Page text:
You may enjoy watching the video “The Girl Effect,” played by Debbie Hill at the Learned Hand Awards on March 16.

Although it’s typically better to be right up front at noteworthy events, some events are great enough that any seat is a good one. That was my experience at today’s luncheon at the Hyatt Regency Phoenix, where the Learned Hand Awards were, well, awarded.

Sponsored by the Arizona chapter of the American Jewish Committee, this ceremony has grown to be one of the best-attended legal events of the year. And for good reason.

First, they select great people for the three categories. In public service, community service and emerging leadership, the honorees’ names cause you to slap your head and say, “Of course!” This year’s winners were Keri Lazarus Silvyn, E.G. “Ted” Noyes, Jr., and Debbie Hill.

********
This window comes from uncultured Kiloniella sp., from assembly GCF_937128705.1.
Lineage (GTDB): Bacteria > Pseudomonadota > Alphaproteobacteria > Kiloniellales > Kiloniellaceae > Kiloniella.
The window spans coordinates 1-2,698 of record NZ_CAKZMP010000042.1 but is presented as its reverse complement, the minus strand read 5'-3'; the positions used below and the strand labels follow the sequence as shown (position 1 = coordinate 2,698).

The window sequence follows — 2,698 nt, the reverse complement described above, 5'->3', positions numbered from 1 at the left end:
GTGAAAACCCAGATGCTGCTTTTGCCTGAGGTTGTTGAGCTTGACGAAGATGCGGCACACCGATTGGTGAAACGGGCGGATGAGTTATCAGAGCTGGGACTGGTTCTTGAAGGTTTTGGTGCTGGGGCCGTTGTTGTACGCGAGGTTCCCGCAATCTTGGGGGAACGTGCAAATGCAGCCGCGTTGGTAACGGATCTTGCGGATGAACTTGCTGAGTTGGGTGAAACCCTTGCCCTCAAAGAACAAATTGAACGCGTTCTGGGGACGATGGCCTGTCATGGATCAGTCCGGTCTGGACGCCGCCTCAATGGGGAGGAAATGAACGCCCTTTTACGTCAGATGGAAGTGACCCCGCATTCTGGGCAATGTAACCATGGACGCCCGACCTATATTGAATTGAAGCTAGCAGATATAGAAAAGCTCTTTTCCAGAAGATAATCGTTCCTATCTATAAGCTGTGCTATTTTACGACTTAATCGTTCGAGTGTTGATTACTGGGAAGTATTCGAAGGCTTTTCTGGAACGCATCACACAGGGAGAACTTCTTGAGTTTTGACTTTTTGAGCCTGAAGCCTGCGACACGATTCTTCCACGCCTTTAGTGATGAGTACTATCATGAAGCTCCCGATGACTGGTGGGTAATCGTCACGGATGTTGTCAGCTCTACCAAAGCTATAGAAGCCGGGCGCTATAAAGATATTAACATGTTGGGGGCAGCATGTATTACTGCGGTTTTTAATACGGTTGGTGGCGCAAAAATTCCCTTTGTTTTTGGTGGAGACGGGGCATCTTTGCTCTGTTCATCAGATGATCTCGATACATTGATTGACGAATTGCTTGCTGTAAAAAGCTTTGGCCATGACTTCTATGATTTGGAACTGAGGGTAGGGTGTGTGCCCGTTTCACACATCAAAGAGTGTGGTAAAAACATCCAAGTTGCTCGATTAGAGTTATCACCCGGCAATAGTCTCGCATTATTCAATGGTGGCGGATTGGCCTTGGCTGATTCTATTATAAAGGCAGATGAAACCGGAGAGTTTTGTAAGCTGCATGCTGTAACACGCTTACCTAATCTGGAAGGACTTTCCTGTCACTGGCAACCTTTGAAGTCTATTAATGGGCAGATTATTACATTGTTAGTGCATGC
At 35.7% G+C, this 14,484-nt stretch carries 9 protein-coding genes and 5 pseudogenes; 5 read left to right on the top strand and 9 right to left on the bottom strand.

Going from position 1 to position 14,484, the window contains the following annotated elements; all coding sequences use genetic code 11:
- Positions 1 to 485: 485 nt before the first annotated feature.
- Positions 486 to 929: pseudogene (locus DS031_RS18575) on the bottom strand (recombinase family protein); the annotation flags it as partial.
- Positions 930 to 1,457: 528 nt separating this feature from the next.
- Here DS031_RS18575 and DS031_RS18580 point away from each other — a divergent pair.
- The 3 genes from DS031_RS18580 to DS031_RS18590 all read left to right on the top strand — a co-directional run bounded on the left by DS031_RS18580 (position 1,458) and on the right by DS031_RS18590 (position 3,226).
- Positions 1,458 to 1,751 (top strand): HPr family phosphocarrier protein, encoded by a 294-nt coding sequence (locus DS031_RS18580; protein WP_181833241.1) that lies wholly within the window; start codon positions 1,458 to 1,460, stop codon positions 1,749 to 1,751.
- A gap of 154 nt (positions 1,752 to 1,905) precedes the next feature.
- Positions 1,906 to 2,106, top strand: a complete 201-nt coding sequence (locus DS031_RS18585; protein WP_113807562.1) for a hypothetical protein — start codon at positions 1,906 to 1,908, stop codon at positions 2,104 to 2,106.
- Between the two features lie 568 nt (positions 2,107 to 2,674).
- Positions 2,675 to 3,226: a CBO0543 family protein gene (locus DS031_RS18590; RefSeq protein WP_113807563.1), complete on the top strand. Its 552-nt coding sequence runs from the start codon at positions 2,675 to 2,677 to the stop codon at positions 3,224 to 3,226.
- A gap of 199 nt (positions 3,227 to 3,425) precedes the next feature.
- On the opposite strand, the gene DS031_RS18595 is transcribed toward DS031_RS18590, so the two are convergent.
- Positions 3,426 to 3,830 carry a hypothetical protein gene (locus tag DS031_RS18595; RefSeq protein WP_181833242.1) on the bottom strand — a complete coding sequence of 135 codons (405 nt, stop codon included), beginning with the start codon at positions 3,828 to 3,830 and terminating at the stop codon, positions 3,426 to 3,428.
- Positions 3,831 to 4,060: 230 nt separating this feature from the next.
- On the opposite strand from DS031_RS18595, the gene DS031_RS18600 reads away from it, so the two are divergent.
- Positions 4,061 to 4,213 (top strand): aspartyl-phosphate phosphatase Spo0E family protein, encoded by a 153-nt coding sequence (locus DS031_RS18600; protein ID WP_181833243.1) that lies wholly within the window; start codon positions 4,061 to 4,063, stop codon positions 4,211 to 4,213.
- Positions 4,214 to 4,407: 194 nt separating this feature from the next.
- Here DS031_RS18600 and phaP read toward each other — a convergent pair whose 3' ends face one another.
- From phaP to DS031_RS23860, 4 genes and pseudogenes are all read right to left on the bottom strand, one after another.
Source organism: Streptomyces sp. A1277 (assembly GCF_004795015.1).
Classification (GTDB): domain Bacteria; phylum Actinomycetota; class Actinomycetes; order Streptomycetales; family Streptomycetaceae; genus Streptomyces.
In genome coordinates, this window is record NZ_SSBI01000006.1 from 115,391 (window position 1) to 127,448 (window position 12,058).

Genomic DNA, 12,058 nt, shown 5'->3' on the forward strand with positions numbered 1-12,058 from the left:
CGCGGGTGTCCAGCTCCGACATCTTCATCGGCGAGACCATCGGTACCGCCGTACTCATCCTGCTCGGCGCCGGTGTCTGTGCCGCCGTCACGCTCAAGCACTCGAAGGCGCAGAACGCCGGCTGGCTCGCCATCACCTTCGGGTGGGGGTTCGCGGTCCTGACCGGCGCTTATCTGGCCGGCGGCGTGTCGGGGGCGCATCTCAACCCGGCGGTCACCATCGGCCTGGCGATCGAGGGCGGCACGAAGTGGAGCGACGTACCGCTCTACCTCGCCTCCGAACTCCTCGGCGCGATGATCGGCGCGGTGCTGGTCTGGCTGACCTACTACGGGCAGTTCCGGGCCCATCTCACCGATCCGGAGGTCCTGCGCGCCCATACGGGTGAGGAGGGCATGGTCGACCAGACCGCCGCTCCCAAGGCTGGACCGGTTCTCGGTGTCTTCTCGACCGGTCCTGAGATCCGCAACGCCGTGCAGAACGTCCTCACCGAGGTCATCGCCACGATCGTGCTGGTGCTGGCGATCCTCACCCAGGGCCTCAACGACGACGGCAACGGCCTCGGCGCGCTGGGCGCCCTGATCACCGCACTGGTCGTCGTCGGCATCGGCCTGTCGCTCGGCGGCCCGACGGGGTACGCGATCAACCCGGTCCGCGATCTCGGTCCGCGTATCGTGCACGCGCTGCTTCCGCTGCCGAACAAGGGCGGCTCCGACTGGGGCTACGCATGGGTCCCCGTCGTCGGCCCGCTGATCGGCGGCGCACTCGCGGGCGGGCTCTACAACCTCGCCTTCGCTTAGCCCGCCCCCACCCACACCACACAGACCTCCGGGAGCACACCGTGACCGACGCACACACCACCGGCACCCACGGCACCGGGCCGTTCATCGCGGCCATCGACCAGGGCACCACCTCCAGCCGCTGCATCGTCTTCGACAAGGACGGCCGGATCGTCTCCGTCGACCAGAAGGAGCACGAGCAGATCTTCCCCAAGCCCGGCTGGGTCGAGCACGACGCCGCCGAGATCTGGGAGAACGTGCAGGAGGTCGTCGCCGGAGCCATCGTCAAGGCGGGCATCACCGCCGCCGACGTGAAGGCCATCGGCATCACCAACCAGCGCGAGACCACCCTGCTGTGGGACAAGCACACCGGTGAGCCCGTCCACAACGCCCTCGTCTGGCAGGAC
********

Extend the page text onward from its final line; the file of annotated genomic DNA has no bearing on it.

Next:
Second, the selection committee is a who’s who of legal talent. Choosing the honorees must be hard work, but if they could carve out some extra time in their busy schedules, this brain trust should be put to work solving even tougher issues, so the cratering state economy. But I suppose that will be left to the “professionals.”

Finally, the main reason that this affair is a cool gig is the format they select: Each honoree chooses on their own whom to ask to give their introductory speech. Two winning speeches for the price of one! So we first get to hear from a great orator (or at least someone who brought their A game), and then we get to hear from the winner herself.

Understand, each of the speakers is a legal luminary in his or her own right. And speakers really have learned to spend the time to craft a great message.